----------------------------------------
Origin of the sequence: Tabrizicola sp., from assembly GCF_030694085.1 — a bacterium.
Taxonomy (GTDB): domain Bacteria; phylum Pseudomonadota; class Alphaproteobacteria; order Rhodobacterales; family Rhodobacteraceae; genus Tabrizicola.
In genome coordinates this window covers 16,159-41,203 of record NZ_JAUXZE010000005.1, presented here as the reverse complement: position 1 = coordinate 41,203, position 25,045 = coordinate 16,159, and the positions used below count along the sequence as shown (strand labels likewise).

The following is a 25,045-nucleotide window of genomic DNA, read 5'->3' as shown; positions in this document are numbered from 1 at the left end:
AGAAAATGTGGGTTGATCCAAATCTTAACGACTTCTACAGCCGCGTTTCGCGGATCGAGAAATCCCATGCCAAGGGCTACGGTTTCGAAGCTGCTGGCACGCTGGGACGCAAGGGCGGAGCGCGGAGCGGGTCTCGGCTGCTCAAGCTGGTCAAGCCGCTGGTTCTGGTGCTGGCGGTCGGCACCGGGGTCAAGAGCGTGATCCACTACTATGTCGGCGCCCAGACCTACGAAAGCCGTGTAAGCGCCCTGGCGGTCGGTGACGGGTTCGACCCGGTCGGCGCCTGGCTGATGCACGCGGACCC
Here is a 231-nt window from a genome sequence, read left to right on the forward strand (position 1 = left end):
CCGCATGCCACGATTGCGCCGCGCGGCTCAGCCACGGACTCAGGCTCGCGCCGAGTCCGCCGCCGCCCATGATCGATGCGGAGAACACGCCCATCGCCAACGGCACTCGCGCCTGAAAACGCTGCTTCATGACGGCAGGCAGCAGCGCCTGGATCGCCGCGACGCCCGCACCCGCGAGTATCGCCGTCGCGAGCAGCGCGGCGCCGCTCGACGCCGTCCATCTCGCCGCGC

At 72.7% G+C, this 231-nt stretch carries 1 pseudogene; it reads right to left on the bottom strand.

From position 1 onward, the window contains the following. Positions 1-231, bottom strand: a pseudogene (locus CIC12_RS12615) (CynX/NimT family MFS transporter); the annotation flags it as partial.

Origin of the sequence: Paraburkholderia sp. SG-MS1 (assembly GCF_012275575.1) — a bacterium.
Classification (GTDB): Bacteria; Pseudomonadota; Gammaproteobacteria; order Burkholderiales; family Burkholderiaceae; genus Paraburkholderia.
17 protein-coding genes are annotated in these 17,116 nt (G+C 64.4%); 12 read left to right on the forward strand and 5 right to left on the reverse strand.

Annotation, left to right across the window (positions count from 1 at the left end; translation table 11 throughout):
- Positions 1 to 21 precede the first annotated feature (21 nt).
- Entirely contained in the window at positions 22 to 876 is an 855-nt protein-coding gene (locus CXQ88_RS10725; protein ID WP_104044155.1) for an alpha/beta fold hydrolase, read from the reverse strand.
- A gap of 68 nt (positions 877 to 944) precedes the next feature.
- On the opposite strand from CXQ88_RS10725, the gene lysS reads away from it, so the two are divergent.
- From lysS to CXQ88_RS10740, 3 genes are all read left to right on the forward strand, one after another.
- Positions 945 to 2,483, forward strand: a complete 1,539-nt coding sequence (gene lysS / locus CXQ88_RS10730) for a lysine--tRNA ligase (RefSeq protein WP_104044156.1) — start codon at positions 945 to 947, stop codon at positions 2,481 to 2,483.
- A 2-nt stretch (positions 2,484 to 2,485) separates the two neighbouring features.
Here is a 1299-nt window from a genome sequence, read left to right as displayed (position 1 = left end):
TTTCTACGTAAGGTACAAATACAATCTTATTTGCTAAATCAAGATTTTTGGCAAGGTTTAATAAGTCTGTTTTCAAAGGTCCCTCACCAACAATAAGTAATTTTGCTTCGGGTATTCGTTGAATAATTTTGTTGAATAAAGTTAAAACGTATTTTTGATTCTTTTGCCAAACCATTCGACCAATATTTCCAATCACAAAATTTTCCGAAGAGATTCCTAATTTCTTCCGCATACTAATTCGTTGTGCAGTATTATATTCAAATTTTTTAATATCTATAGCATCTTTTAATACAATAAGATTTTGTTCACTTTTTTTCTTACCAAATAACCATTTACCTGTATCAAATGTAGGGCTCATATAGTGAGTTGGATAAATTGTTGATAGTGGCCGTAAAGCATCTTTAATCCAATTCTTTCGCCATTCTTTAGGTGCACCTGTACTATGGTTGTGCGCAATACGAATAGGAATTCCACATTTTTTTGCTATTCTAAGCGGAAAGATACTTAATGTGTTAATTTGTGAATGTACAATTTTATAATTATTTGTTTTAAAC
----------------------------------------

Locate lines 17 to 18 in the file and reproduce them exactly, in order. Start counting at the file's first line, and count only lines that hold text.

- On the opposite strand from CXQ88_RS10725, the gene lysS reads away from it, so the two are divergent.
- From lysS to CXQ88_RS10740, 3 genes are all read left to right on the forward strand, one after another.